That day we hiked one of the DOC “Great Walks”. We headed south along the Abel Tasman Coastal Track past Goat Bay, Waiharakeke Bay and Awaroa Inlet to our destination, Onetahuti Bay where we arranged to be picked up by a water taxi. Timing was critical as Awaroa Inlet can only be crossed within an hour and a half of slack tide. We found out when got to the inlet it also meant taking off your shoes to make the crossing. It was cool to be able to do a one-way hike and loop back by boat along the coast. However, the DOC rangers’ verbal descriptions of how long it would take to hike differed with our experience on the trail. Also, the posted signs regarding the time it would take to complete the walk were conflicting. Despite building in what we thought was a whole extra hour to complete the 3-hour walk, we were really hustling at the end to make sure we caught the water taxi. Generally (but not always) the directions on signs were fine, but when it came to the posted walking times we found them inaccurate on frequent occasions. The estimated walking times were usually conservative but not in this case.

Totaranui Beach in Able Tasman National Park

Totaranui Beach in Abel Tasman National Park

Crossing Aowara Inlet at low tide

Crossing Aowara Inlet at low tide

Aowara Inlet

Aowara Inlet

When we got back and looked at our campground bay, we thought we had entered the wrong one. There were gobs of huge tents and a slew of people who had arrived when we were gone. The entrance to the Cruzy campervan next to us appeared to be just a few feet from a monster tent. It’s been high season in Australia and New Zealand since about mid-December and all the kids are off from school until mid-February. Happenstance was that we couldn’t plan around some bad season somewhere traveling the globe and New Zealand high-season was going to be the one. Even our guide book suggested avoiding New Zealand at this time and now I can see why.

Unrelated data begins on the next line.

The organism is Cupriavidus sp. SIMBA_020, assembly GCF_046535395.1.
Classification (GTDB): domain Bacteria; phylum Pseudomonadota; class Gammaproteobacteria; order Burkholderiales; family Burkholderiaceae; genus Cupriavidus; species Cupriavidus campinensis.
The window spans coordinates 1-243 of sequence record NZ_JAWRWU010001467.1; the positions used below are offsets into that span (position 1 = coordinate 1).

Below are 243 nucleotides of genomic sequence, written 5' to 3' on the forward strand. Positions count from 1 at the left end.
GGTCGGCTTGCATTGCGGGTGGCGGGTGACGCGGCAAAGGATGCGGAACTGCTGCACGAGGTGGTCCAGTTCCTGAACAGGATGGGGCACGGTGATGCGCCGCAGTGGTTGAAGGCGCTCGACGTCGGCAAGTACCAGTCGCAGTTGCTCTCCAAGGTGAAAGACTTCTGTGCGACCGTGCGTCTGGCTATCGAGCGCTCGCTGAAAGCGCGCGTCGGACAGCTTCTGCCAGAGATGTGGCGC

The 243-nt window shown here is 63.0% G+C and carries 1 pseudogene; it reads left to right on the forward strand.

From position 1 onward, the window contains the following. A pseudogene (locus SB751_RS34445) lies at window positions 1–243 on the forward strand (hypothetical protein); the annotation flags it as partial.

After a morning hike in Abel Tasman we rolled inland and south passing through an amazing river valley until we stopped in a quiet, near-empty campground just outside of Murchison. I was so excited because this was the entrance to the Buller River Earthquake Rapids area where we would go white water rafting, rated on-line as being the best place in the country to do so. We arranged to go rafting the following afternoon, so in the morning we went to do a short hike of the Skyline Trail just on the other end of town. This was one of several short hikes to choose from in the area. There is hiking all over New Zealand. How awesome!

View from Skyline Trail

View from the Skyline Trail

After lunch we connected with our river guide as planned. No one else signed up for the trip so it would be just the three of us. We hit perhaps 3 or 4 stretches of big water and at one point I swam, or actually floated some of the rapids. Later, I climbed rocks on the shore to make a few jumps off a 10 meter cliff into the river.